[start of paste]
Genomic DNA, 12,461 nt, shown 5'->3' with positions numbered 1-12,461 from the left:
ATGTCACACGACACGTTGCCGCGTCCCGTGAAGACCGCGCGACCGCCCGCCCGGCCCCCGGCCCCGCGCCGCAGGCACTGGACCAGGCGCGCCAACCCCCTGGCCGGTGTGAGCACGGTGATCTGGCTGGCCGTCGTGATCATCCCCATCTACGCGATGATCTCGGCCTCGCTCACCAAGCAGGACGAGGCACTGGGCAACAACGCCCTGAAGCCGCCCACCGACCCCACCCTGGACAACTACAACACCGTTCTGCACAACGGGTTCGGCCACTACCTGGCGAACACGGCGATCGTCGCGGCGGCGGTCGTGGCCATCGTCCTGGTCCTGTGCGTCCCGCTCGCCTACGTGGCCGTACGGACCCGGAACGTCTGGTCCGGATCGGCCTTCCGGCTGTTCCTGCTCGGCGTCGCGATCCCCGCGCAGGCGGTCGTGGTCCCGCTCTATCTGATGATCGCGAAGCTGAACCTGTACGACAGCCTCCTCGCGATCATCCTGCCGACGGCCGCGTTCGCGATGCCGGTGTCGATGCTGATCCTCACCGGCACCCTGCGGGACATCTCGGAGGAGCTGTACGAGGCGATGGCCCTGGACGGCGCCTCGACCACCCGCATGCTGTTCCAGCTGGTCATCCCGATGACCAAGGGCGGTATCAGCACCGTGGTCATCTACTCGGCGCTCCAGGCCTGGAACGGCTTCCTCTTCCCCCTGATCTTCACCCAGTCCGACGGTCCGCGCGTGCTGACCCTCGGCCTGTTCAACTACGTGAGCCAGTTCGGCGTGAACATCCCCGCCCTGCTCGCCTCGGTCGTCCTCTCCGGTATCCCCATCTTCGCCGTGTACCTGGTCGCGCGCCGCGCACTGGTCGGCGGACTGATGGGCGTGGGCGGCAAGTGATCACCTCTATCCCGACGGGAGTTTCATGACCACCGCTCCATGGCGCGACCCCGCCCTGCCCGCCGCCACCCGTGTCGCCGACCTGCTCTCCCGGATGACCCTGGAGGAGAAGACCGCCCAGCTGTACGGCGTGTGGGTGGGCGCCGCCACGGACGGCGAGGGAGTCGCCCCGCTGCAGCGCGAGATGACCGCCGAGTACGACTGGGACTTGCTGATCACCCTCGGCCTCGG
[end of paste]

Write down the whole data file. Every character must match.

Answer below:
Genomic DNA, 12,461 nt, shown 5'->3' with positions numbered 1-12,461 from the left:
ATGTCACACGACACGTTGCCGCGTCCCGTGAAGACCGCGCGACCGCCCGCCCGGCCCCCGGCCCCGCGCCGCAGGCACTGGACCAGGCGCGCCAACCCCCTGGCCGGTGTGAGCACGGTGATCTGGCTGGCCGTCGTGATCATCCCCATCTACGCGATGATCTCGGCCTCGCTCACCAAGCAGGACGAGGCACTGGGCAACAACGCCCTGAAGCCGCCCACCGACCCCACCCTGGACAACTACAACACCGTTCTGCACAACGGGTTCGGCCACTACCTGGCGAACACGGCGATCGTCGCGGCGGCGGTCGTGGCCATCGTCCTGGTCCTGTGCGTCCCGCTCGCCTACGTGGCCGTACGGACCCGGAACGTCTGGTCCGGATCGGCCTTCCGGCTGTTCCTGCTCGGCGTCGCGATCCCCGCGCAGGCGGTCGTGGTCCCGCTCTATCTGATGATCGCGAAGCTGAACCTGTACGACAGCCTCCTCGCGATCATCCTGCCGACGGCCGCGTTCGCGATGCCGGTGTCGATGCTGATCCTCACCGGCACCCTGCGGGACATCTCGGAGGAGCTGTACGAGGCGATGGCCCTGGACGGCGCCTCGACCACCCGCATGCTGTTCCAGCTGGTCATCCCGATGACCAAGGGCGGTATCAGCACCGTGGTCATCTACTCGGCGCTCCAGGCCTGGAACGGCTTCCTCTTCCCCCTGATCTTCACCCAGTCCGACGGTCCGCGCGTGCTGACCCTCGGCCTGTTCAACTACGTGAGCCAGTTCGGCGTGAACATCCCCGCCCTGCTCGCCTCGGTCGTCCTCTCCGGTATCCCCATCTTCGCCGTGTACCTGGTCGCGCGCCGCGCACTGGTCGGCGGACTGATGGGCGTGGGCGGCAAGTGATCACCTCTATCCCGACGGGAGTTTCATGACCACCGCTCCATGGCGCGACCCCGCCCTGCCCGCCGCCACCCGTGTCGCCGACCTGCTCTCCCGGATGACCCTGGAGGAGAAGACCGCCCAGCTGTACGGCGTGTGGGTGGGCGCCGCCACGGACGGCGAGGGAGTCGCCCCGCTGCAGCGCGAGATGACCGCCGAGTACGACTGGGACTTGCTGATCACCCTCGGCCTCGG